An ambitious young accountant plots to wed a wealthy factory owner's daughter, despite falling in love with a married older woman.

Director:

Jack Clayton

Writers:

Neil Paterson (screenplay), John Braine (adapted from the novel by)
Won 2 Oscars. Another 8 wins & 16 nominations. See more awards »

Videos

Photos

Edit

Cast

Cast overview, first billed only:
Simone Signoret ... Alice Aisgill
Laurence Harvey ... Joe Lampton
Heather Sears ... Susan Brown
Donald Wolfit ... Mr. Brown
Donald Houston ... Charles Soames
Hermione Baddeley ... Elspeth
Allan Cuthbertson ... George Aisgill
Raymond Huntley ... Mr. Hoylake
John Westbrook ... Jack Wales
Ambrosine Phillpotts ... Mrs. Brown
Richard Pasco ... Teddy
Beatrice Varley ... Aunt
Delena Kidd Delena Kidd ... Eva
Ian Hendry ... Cyril
April Olrich April Olrich ... Mavis
Edit

Storyline

The English factory town is dreary but Joe Lampton has landed a job with a future. To have something to do at night he joins a theatrical group. His boss's daughter Susan is playing ingenue roles on stage and in real life. She is attracted to Joe and Joe thinks about how much faster he will get ahead if he is the boss's son-in-law. This plan is complicated by his strong desire to be with an older woman who also belongs to the theatrical group. She is French and unhappily married. Joe believes he can get away with seeing both women. Written by Dale O'Connor <daleoc@interaccess,com>

Plot Summary | Add Synopsis

Taglines:

A Motion Picture So Frankly Physical...So Boldly Unashamed...We Recommend It to Adult Audiences Only! See more »

Genres:

Drama | Romance

Certificate:

Not Rated | See all certifications »
Edit

Did You Know?

Trivia

This was essentially the first British film to openly depict adultery and suggest that sex was an enjoyable act. Naturally, this landed it in hot water with the censors, who initially refused to give it a release certificate. It eventually acquired an "X" certificate and went on to become a major box-office success, opening the floodgates for more adult fare. See more »

Goofs

When Joe drives past the Browns' house for the first time, the cars parked in front are obviously cardboard cutouts. See more »

Quotes

[last lines]
Susan Brown: Joe, wasn't it absolutely the most wonderful wedding? Now we really belong to each other, till death us do part. Darling, you're crying! I believe you really are sentimental after all.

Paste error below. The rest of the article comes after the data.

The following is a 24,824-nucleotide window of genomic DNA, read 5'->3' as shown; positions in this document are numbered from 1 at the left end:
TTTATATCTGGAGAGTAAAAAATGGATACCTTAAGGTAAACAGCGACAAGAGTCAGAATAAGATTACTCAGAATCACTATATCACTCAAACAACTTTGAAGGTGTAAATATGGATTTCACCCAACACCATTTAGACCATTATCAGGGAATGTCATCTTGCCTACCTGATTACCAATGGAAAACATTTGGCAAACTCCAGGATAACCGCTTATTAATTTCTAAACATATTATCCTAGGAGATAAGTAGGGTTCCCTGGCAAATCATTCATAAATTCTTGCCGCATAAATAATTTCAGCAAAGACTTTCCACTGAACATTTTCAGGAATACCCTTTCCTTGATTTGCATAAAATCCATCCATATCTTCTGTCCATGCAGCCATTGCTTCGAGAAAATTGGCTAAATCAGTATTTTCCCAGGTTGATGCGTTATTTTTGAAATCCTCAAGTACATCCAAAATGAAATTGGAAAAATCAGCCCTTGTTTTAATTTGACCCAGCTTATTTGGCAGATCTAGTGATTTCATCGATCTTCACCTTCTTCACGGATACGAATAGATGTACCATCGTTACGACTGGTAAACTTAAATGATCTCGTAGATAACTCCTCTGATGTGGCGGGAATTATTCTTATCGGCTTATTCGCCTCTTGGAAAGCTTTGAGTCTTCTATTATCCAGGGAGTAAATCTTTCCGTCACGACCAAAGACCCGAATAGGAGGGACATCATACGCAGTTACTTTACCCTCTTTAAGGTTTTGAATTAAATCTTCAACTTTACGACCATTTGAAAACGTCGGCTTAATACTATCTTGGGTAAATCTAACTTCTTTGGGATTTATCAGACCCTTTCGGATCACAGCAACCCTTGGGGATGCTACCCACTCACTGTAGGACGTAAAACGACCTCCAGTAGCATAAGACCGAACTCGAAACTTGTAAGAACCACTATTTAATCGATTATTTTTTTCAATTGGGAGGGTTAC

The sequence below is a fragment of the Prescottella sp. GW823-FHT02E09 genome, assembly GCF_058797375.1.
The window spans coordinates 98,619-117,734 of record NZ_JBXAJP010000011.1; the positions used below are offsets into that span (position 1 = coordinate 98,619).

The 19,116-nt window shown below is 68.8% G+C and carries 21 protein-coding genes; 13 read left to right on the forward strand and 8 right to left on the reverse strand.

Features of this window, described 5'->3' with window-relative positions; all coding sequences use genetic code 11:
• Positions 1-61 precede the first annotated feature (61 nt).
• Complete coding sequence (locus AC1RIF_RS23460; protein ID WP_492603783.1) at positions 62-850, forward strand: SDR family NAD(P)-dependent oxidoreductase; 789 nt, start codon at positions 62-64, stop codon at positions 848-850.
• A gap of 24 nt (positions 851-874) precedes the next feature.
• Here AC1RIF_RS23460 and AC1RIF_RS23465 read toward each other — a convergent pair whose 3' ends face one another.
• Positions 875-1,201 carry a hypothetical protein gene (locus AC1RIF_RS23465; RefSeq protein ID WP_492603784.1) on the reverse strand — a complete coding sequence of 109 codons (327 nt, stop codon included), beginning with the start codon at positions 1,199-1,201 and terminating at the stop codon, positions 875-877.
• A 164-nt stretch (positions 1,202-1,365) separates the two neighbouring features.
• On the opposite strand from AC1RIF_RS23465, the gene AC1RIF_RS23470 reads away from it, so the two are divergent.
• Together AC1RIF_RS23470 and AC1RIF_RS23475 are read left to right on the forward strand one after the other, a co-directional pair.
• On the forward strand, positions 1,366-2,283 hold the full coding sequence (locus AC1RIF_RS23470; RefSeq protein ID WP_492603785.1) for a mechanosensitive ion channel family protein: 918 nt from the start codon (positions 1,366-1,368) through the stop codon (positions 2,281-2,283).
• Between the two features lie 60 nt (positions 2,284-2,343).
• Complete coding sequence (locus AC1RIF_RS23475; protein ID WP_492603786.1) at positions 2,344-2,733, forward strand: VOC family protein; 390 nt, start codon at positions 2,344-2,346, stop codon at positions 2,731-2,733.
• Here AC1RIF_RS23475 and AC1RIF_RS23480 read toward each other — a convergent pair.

See more »

Connections

Referenced in Home Improvement: Room at the Top (1997) See more »

Soundtracks

Roses from the South
(uncredited)
Music by Johann Strauss
Arranged by Lambert Williamson
See more »

User Reviews

Simone Signoret Is Magnificent
20 May 2009 | by drednmSee all my reviews

This film hasn't lost any of its bitter bite since it debuted in 1959. Laurence Harvey plays an ambitious young man who leaves a squalid industrial town somewhere in England for a good job in a nicer city. He immediately makes friends in the office and joins an amateur theater group when he learns that a pretty rich girl (Heather Sears) is a member. He also meets an older French woman (Simone Signoret) who is also a member.

He starts an affair with the older woman while he blatantly pursues the rich girl, much to the dismay of her parents. Her father is a coarse but self-made man; the mother is a snooty society woman. The girl has a sort of boyfriend who constantly uses his wealthy upbringing and schooling to put Harvey "in his place." Even in post-World War II England, the "class system" is very evident. Harvey's attempts at being upwardly mobile are constantly shot down.

The girl is sent to France in an attempt to get her away from Harvey, and he falls into a torrid affair with Signoret. But he cannot get the girl (and her money) out of his head. Months go by before he runs into the girl and renews his pursuit. Of course she gets pregnant and the family relents, rushing her into marriage, an act that has bitter and surprising consequences for all involved.

Signoret won the best-actress Oscar (and just about every acting award that year) for her work here and she is magnificent. She is worldly and sad yet is not about to accept her fate. Harvey (Oscar nominated) gives his best performance as the blatant social climber. His "angry young man" is at once despicable and sympathetic. Sears scores as the naïve young woman who tries to balance her life and her parents' wishes.

Hermione Baddeley (also Oscar nominated) has a great scene toward the end of the film. She plays Signoret's friend, the one who enables their affair by lending them her apartment. Donald Wolfit is excellent as the girl's father. Ambrosine Phillpotts is good as the mother. Donald Houston, Raymond Huntley, Wilfrid Lawson, Beatrice Varley, and April Olrich are all good in smaller roles.


64 of 72 people found this review helpful.  Was this review helpful to you? | Report this
Review this title | See all 56 user reviews »

Frequently Asked Questions

See more »
Edit

Details

Country:

UK

Language:

French | English

Release Date:

22 January 1959 (UK) See more »

Also Known As:

Room at the Top See more »

Edit

Box Office

Budget:

GBP280,000 (estimated)
See more on IMDbPro »

Company Credits

Production Co:

Romulus Films, Remus See more »
Show more on IMDbPro »

Technical Specs

Runtime:

Sound Mix:

Mono (Westrex Recording System)

Aspect Ratio:

1.66 : 1
See full technical specs »

Contribute to This Page



Recently Viewed